As a nuclear scientist and professor of physics at Yale, my father used to stand in front of his undergraduate classroom holding a skull-crushingly heavy metal ball attached by a cable to the ceiling of the lecture hall. He’d let it swing out over his students, then stand serenely as it came speeding, swinging back to, predictably, gently tap his forehead.
Each and every time. A lesson in the laws of physics as applied to pendulums.
Which may be why I see pendulums swinging in the world of financial regulation, from a dangerously deregulated environment prior to the financial crisis, to what is becoming equally dangerous overregulation. Dangerous, I say, because Wells Fargo’s fraudulent account scandal has just given the ball at the end of the pendulum a strong push towards excessive government micromanagement that could result in serious injury to our economy.
As the author of a book on stewardship in financial services, and as an advocate for ethical and responsible finance, I am not justifying the behavior recently uncovered at Wells. No one is.
But I am deeply concerned about the opportunity this scandal has given politicians and the pressure it will create for regulators to respond in ways that make it harder for financial institutions—particularly banks—to do what we all need them to do to promote economic growth.
“The bank blundered, and the politicians will make it pay,” read the headline in the Wall Street Journal. But that doesn’t justify turning banks into public utilities.
Whatever happened to the principle of proportionate response?
Our entire way of life in America depends on a functional relationship between Wall Street and Main Street. Banks, insurance companies, brokerage firms and asset managers all perform a fundamental and essential role: match people who have capital (investors) with people who need capital (corporations, governments, not-for-profits); manage the risks in between; and do so in such a way that everybody wins, our economy grows and standards of living improve over the long term.
What is so disappointing about the Wells blunder is that Wells Fargo was, until a couple of weeks ago, the poster child for what the bridge between Main Street and Wall Street can look like. They were the counterpoint, the “Yeah, but” to examples of all sizes and stripes of misbehavior in the financial sector.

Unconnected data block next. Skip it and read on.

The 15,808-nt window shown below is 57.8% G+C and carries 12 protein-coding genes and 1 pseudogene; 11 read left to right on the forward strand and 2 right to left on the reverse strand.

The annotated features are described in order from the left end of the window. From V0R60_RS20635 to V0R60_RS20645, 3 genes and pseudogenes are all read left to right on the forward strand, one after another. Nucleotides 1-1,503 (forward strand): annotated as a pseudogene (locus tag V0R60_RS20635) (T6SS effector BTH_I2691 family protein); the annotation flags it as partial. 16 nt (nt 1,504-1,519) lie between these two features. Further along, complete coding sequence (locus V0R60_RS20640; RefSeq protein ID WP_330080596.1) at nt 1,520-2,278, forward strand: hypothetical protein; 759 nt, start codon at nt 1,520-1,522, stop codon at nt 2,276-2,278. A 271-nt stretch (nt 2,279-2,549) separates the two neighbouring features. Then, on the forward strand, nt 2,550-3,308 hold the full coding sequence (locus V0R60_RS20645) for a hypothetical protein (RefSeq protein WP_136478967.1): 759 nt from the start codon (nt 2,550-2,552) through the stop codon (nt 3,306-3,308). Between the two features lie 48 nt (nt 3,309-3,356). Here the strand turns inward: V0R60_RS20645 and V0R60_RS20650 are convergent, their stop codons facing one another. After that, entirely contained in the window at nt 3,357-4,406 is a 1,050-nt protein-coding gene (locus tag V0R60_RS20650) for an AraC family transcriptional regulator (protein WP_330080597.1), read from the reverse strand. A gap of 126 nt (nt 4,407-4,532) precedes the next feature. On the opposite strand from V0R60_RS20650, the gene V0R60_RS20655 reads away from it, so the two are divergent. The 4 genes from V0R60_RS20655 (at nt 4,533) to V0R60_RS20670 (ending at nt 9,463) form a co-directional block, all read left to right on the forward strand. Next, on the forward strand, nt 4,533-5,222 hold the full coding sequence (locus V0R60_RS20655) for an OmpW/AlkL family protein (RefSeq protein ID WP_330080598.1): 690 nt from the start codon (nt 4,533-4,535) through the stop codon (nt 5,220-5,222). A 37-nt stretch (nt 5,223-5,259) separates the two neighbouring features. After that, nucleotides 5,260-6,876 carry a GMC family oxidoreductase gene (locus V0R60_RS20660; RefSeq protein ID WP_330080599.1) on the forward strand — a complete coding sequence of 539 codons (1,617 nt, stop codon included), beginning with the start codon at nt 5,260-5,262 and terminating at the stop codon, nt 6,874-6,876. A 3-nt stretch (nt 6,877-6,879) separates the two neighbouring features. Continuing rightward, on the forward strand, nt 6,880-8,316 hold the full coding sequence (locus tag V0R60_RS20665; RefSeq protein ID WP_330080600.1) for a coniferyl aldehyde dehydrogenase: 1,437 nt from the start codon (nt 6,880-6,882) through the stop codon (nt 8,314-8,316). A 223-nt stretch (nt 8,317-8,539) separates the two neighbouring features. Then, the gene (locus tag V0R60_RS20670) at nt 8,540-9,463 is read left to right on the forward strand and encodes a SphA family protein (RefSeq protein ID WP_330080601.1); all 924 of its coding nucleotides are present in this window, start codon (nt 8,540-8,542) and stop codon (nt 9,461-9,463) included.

Now they have given license to the likes of Senator Sherrod Brown (D-Ohio) to renew their calls for “more regulation, not less, to rein in Wall Street abuses.” And Senator Elizabeth Warren (D-Mass.) to turn up the amplitude on her jail-the-bankers megaphone, telling Wells Fargo CEO John Stumpf, “You should be criminally investigated by both the Department of Justice and the Securities and Exchange Commission.”
All this is happening at a time when the first tender signs were appearing out of the post-crisis regulatory tundra that the pendulum might be swinging back towards a more growth-friendly balance.
Recently, the U.S. House of Representatives Financial Services Committee approved a bill—largely optical at this point, since it still has to pass in the House and has no chance of passing the Senate or surviving a veto—to repeal large portions of Dodd Frank. The Global Financial Markets Association recently published a research paper suggesting regulators wait to assess the cumulative economic effects of over seven years of regulatory rulemaking before imposing further restrictions on financial institutions. And Bloomberg last month published an article headlined, “Maybe We Clamped Down Too Hard on Finance.”
As surely as my father’s pendulum, financial regulation will eventually return to reasonableness. The questions are: How long will it take? And how long can we afford to wait?
We are in the midst of one of the slowest if not longest, economic recoveries in our lifetimes with slow wage growth and stagnant, if not declining, standards of living. Low interest rates that punish savers and undermine the finances of pension plans, disappointing investment returns that make it difficult for foundations, colleges and hospitals to operate and deliver on their missions—these are all direct consequences of growth rates below historical norms caused, at least in part, by the regulatory shackles we have placed and continue to place on our financial system.
Unless and until we restore the bridge between Wall Street and Main Street, we won’t reach our full growth potential.
John G. Taft is the former chief executive of the Royal Bank of Canada’s wealth management unit and the former chairman of the Securities Industry and Financial Markets Association. He is currently chairman of DelaneyTaft, LLC.